Social Security Q&A: What Can I Do When My Terminally Ill Spouse Passes?

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Question: I will be 60 at the end of September and understand that I will be eligible for survivor benefits at that time. My husband of 22 years, who is in home hospice and not expected to live through this year, has been receiving Social Security benefits (he is 66) that had been converted from Social Security Disability Insurance (SSDI) payments.

I was an office worker for many years, but stopped working to take care of my ill husband about 10 years ago. Additionally, I was married previously for 14 years to a professional who made substantially more money than I did. He is still alive, but was granted SSDI before he turned 62 last year. I may have more options for drawing Social Security benefits, but how can I plan my finances going forward when I can’t explore my options until I’m actually planning a funeral?

Answer: Extremely sorry to hear about your husband’s condition. If your husband passes away, you will, indeed, be able to collect a reduced widows benefit. There are two alternative strategies to consider. First, consider taking your reduced widows benefit immediately. Then, at your full retirement age, file just for your divorcée spousal benefit on your ex’s work record, and at 70 take your own retirement benefit. Or second, consider taking your retirement and divorcée spousal benefits at 62, then fil​e ​for ​your ​unreduced widows benefits at​ full retirement age​.​

Also, once your ex passes away, you can collect widows benefits on his work record. Unfortunately, I don’t know of any software program that handles multiple marriages, but my and other companies can make special calculations for you.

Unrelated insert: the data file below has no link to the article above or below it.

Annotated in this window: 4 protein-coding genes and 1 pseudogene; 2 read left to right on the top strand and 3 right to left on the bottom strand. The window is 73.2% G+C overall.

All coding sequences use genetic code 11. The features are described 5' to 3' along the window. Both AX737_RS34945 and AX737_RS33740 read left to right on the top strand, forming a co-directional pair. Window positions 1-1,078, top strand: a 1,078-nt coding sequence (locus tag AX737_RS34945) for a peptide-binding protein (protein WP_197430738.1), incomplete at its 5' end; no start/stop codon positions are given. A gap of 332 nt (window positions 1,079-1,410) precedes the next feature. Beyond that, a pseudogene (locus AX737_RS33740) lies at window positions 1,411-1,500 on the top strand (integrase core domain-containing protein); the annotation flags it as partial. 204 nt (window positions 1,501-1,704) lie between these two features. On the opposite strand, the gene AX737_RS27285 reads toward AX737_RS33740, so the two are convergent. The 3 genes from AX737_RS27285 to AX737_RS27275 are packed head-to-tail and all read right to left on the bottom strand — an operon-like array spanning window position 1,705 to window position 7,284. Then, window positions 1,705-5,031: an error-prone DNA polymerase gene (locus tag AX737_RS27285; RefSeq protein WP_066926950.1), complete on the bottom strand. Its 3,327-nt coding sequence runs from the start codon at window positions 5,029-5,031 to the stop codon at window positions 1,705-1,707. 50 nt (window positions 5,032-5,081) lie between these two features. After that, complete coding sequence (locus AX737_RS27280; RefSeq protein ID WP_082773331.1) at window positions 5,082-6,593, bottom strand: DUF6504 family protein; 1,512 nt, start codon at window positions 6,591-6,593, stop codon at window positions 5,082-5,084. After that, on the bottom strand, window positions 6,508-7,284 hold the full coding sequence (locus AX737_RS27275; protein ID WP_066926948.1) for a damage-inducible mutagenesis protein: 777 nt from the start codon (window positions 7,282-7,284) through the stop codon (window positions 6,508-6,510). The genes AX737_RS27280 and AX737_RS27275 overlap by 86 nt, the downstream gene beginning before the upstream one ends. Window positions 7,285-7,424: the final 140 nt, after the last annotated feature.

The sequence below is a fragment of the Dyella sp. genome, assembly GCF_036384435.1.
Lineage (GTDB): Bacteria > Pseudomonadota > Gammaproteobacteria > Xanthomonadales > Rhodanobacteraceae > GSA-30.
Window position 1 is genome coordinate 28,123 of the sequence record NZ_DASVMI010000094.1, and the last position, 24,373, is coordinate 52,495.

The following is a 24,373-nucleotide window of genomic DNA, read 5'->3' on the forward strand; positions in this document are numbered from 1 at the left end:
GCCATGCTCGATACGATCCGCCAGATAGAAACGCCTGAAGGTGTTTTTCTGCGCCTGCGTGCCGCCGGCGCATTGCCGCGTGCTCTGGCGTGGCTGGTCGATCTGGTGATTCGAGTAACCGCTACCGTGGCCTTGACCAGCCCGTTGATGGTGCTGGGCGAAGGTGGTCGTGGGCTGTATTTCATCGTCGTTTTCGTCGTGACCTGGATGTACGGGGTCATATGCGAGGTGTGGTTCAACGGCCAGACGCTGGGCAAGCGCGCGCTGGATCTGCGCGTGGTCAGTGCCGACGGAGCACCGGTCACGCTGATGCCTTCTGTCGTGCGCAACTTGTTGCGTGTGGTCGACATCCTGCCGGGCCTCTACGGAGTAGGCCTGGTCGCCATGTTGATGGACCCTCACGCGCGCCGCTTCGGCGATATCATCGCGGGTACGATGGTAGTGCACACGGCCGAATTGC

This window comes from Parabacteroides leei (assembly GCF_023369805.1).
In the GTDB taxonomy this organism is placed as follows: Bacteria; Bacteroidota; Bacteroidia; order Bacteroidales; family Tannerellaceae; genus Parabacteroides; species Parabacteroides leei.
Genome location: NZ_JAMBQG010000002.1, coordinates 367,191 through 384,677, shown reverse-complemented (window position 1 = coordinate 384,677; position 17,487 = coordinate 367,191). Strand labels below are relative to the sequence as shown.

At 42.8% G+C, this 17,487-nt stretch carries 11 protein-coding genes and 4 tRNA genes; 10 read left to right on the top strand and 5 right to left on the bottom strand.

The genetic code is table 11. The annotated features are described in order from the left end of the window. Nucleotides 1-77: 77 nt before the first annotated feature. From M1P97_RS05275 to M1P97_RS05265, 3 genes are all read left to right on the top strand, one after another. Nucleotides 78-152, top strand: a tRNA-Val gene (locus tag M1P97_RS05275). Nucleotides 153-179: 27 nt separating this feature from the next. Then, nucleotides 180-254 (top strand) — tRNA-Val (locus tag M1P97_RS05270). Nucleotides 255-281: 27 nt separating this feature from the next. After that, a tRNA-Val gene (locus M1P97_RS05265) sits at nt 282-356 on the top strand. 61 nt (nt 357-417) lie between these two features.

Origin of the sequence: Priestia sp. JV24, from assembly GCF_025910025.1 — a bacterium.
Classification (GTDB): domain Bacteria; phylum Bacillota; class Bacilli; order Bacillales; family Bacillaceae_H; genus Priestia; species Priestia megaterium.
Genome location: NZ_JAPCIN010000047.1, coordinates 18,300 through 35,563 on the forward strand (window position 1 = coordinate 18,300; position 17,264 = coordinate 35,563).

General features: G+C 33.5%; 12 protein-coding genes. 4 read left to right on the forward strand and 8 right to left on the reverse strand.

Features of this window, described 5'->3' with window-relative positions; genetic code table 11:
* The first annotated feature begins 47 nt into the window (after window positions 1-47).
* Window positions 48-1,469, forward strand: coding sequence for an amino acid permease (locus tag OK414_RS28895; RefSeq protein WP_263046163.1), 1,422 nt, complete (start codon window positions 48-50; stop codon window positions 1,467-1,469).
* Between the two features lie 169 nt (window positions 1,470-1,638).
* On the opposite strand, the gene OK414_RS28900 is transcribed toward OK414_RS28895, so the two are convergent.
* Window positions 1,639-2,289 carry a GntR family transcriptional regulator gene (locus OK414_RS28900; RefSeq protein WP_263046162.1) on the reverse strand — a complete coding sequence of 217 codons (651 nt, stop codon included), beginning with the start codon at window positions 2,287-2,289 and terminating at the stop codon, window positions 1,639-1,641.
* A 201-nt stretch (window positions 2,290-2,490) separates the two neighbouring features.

When it comes to personal finance, economics and our software care about one thing—your living standard. All questions in personal finance boil down to your living standard. Your decision about when and how to take Social Security can affect your living standard throughout your retirement.

I am a professor of economics and I’ve spent a good part of my academic career studying personal financial behavior. Here’s why my colleagues and I developed Maximize My Social Security. Deciding, on your own, which Social Security benefits to take and in which month to take them is incredibly difficult. Most households face millions of options. You can easily lose tens of thousands of dollars making the wrong choices.

My company’s software, Maximize My Social Security, can help you avoid costly mistakes and instead discover your maximized lifetime household benefits.

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